David Lindsay Jr. is the author of “The Tay Son Rebellion, Historical Fiction of Eighteenth Century Vietnam” and blogs at TheTaySonRebellion.com and InconvenientNews.wordpress.com. He performs a folk concert of songs and stories about Climate Change and the Sixth Extinction.

Opinion | Michael Cohen Takes a Bullet – by Charles Blow – NYT

“Here’s to Michael Cohen. He’s finally getting something right.

First, let’s state forthrightly that Cohen, Trump’s longtime lawyer, the fix-it man, the one who mopped up Trump’s messes, the one who said he would “take a bullet for the president,” is an incredibly unsavory character and a bully.

He thought himself a tough guy, Trump’s muscle collecting the crumbs of Trump’s money.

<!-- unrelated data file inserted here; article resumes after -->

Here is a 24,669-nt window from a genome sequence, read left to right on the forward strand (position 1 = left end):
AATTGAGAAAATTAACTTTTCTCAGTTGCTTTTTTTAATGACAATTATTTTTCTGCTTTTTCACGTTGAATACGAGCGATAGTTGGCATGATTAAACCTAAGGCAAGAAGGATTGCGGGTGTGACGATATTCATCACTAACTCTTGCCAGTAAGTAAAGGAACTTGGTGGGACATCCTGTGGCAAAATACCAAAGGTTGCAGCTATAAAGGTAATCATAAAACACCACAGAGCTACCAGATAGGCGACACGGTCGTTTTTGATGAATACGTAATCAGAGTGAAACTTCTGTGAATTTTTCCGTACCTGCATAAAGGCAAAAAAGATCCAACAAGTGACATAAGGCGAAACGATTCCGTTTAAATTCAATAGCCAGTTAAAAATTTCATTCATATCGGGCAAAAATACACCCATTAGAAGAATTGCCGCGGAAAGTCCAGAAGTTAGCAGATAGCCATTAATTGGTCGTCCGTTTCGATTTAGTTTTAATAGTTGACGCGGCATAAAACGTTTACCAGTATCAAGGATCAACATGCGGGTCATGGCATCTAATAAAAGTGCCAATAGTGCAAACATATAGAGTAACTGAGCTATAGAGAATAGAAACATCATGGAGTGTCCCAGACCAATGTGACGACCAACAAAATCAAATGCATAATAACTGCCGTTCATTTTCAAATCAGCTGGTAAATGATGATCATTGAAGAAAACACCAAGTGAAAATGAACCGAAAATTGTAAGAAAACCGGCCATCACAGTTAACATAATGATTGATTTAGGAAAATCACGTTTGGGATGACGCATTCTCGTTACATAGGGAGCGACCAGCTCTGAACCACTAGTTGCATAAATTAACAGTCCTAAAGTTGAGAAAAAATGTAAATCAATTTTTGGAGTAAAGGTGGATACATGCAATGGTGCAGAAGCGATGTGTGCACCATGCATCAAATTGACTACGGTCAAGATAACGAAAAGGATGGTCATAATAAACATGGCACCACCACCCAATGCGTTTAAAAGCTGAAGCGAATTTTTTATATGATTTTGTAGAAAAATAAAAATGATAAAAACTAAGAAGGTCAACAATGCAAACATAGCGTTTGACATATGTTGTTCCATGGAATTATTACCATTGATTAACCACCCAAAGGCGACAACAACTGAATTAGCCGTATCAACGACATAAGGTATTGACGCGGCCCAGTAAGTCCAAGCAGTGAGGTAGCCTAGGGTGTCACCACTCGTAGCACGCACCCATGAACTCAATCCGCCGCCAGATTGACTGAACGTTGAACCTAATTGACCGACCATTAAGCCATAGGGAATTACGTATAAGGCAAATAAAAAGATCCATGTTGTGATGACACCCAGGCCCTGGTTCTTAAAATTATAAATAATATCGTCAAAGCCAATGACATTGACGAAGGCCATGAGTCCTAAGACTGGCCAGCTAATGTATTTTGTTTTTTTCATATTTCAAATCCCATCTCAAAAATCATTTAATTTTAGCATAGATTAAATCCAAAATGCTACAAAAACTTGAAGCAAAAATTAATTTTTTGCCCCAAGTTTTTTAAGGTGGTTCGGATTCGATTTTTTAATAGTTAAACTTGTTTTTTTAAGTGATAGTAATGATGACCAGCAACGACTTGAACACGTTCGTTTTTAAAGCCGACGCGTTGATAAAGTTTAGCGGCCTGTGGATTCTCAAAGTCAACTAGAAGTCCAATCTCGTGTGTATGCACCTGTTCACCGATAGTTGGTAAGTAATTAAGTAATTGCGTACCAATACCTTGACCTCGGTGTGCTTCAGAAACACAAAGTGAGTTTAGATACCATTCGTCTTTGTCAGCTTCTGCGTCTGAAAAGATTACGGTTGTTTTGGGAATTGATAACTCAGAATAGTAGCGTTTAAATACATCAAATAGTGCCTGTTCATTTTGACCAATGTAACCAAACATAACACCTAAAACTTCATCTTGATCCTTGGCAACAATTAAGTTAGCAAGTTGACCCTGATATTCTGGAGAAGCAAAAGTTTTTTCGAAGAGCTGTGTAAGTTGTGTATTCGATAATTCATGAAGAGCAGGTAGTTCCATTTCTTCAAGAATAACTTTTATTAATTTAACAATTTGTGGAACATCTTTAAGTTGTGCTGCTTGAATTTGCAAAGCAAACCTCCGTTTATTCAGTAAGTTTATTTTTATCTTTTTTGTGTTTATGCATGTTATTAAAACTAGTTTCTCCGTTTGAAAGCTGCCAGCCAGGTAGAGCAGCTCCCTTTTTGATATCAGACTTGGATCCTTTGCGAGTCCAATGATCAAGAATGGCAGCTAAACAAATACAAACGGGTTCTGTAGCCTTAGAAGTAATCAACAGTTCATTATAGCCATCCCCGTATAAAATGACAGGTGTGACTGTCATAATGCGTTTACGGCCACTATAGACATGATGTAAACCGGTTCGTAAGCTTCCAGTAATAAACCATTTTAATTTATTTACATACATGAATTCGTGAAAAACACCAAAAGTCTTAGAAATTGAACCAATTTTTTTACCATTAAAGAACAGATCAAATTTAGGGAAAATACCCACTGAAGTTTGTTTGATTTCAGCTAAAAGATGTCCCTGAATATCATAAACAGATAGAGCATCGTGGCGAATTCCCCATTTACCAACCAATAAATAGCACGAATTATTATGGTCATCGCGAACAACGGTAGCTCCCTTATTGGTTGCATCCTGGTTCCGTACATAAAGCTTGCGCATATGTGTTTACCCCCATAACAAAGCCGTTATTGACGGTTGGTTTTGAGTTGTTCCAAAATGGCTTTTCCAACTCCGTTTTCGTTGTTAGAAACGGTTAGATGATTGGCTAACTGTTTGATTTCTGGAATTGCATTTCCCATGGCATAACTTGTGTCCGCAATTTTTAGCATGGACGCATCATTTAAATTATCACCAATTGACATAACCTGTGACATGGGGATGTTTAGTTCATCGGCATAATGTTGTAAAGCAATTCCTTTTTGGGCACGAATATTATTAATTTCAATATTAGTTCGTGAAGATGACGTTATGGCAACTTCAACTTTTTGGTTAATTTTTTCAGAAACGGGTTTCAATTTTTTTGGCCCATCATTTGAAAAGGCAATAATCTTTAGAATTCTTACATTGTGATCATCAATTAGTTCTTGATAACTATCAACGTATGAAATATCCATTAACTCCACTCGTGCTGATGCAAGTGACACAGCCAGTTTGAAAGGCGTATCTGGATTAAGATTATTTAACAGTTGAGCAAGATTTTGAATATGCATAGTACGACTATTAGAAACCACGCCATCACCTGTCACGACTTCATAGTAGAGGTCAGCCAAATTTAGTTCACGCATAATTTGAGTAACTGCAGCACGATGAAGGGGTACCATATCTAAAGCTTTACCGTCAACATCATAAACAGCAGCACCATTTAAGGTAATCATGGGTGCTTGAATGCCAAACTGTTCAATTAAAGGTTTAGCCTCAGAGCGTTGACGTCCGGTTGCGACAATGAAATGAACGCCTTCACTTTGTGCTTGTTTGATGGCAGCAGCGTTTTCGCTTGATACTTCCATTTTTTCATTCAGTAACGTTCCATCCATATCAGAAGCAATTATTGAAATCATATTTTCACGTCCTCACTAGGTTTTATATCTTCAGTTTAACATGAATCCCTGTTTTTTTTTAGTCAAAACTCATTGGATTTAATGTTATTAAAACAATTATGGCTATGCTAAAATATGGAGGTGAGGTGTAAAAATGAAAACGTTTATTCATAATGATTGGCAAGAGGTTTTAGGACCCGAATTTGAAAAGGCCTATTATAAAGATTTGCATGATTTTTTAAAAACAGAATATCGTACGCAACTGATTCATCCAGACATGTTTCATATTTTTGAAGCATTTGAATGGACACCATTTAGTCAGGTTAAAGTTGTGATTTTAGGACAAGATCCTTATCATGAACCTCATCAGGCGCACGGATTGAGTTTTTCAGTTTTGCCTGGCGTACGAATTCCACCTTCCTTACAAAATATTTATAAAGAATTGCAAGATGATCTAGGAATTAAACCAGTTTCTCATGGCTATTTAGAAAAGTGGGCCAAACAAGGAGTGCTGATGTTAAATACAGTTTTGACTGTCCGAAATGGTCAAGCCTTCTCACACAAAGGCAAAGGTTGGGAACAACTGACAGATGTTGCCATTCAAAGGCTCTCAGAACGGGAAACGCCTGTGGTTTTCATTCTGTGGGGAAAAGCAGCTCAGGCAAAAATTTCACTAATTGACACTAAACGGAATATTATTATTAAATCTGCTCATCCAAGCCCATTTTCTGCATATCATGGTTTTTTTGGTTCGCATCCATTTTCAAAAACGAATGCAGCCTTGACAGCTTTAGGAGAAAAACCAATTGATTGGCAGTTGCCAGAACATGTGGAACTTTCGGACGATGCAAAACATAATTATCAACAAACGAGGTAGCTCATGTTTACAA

For instance, in 2015 he threatened a Daily Beast reporter who was writing about the time Trump’s first wife, Ivana, claimed Trump had raped her, only to later say that she didn’t want her use of the word rape “to be interpreted in a literal or criminal sense.”

According to that reporter, Cohen erroneously — and outrageously — claimed, “You cannot rape your spouse,” before launching into this tirade:

“I will make sure that you and I meet one day while we’re in the courthouse. And I will take you for every penny you still don’t have. And I will come after your Daily Beast and everybody else that you possibly know … So I’m warning you, tread very [expletive] lightly, because what I’m going to do to you is going to be [expletive] disgusting. You understand me?

“You write a story that has Mr. Trump’s name in it, with the word ‘rape,’ and I’m going to mess your life up … for as long as you’re on this frickin’ planet … you’re going to have judgments against you, so much money, you’ll never know how to get out from underneath it.” “